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My first several years of pastoral ministry were difficult. Not because of the work, mind you, but because of a lingering, unanswered question, “What should I be doing?” Studying and preaching seemed to be a given, but what else? Discipleship, prayer, hospital visits and evangelism seemed like good things too, but things kept falling through the cracks and simply going undone. It didn’t help that I was a single, solo-church planter for my first two and a half years of pastoral ministry. I had no one to take me under their wing and help me grow.
Then another unanswered question began to surface, “What do the people want me to be doing?” Ministry for the next few years would be guided by the pulse of others. Occasionally, I spontaneously swung over to the “Pastor-as-Big-Boss” model which, in contrast, gets the people to do what they want them to do. But there was no guidance system from within me that helped to prioritize my service. During this pastoral frenzy, I happened upon a Eugene Peterson book titled The Contemplative Pastor. My pastoral lostness found a northstar. Peterson writes:
Others - People - Work - Pastor - Agenda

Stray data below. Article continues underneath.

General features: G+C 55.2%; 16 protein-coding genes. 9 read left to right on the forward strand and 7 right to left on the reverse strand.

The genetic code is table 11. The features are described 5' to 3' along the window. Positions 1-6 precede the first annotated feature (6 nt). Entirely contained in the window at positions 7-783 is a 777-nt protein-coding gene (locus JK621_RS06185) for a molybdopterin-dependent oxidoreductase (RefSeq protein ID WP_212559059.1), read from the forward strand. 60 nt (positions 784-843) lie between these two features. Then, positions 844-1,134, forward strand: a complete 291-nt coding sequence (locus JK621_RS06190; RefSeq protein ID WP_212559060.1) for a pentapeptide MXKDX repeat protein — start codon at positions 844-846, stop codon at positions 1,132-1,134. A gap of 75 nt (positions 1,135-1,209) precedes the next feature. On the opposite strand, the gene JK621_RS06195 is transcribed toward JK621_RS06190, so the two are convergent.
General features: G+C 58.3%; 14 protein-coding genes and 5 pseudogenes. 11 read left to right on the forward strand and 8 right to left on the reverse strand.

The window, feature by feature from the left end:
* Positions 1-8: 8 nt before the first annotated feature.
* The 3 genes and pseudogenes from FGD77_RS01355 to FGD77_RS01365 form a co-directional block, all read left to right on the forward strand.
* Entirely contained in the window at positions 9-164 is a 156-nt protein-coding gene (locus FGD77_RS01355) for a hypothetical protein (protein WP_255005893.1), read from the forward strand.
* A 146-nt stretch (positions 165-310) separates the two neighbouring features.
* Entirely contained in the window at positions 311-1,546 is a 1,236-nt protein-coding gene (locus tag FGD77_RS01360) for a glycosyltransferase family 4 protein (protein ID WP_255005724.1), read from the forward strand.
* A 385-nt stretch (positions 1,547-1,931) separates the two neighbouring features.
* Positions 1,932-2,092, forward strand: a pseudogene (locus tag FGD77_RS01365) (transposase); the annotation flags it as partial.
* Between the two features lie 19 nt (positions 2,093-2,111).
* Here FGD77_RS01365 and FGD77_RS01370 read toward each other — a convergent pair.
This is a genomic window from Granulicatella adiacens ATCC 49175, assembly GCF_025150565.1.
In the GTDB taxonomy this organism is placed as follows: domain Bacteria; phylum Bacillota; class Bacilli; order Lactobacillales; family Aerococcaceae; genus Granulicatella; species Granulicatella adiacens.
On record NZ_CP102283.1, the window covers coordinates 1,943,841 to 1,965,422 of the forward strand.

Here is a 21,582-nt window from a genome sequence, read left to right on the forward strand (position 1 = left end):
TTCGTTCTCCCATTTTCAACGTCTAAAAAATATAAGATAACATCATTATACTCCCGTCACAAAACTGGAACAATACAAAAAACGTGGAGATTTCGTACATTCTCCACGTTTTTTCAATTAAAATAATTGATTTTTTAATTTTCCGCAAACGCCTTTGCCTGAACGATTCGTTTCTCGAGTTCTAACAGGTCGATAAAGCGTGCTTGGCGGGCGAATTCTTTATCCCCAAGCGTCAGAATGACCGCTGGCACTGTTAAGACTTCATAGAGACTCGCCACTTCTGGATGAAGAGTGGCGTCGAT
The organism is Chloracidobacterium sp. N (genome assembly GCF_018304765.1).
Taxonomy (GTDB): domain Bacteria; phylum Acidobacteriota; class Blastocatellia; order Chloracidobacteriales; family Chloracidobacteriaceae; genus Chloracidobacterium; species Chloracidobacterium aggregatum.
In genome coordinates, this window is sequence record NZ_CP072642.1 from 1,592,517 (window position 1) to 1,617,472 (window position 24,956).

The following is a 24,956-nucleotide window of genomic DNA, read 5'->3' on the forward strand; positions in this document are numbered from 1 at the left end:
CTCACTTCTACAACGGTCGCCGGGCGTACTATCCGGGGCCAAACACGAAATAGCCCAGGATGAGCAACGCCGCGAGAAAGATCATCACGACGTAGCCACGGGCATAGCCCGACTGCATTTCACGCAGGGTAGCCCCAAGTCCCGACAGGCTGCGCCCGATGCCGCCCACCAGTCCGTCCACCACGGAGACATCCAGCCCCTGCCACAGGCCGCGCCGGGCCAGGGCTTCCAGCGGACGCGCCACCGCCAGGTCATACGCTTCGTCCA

“I am busy because I am lazy. I indolently let others decide what I will do instead of resolutely deciding myself. I let people who do not understand the work of the pastor write the agenda for my day’s work because I am too slipshod to write it myself. The pastor is a shadow figure in these people’s minds, a marginal person vaguely connected with matters of God and good will. Anything remotely religious or somehow well-intentioned can be properly assigned to the pastor.”
Peterson’s words hit me straight between the eyes. I finally understood what pastoral ministry wasn’t! But this also raised another question. If not that, then what? Finding out what something isn’t only...
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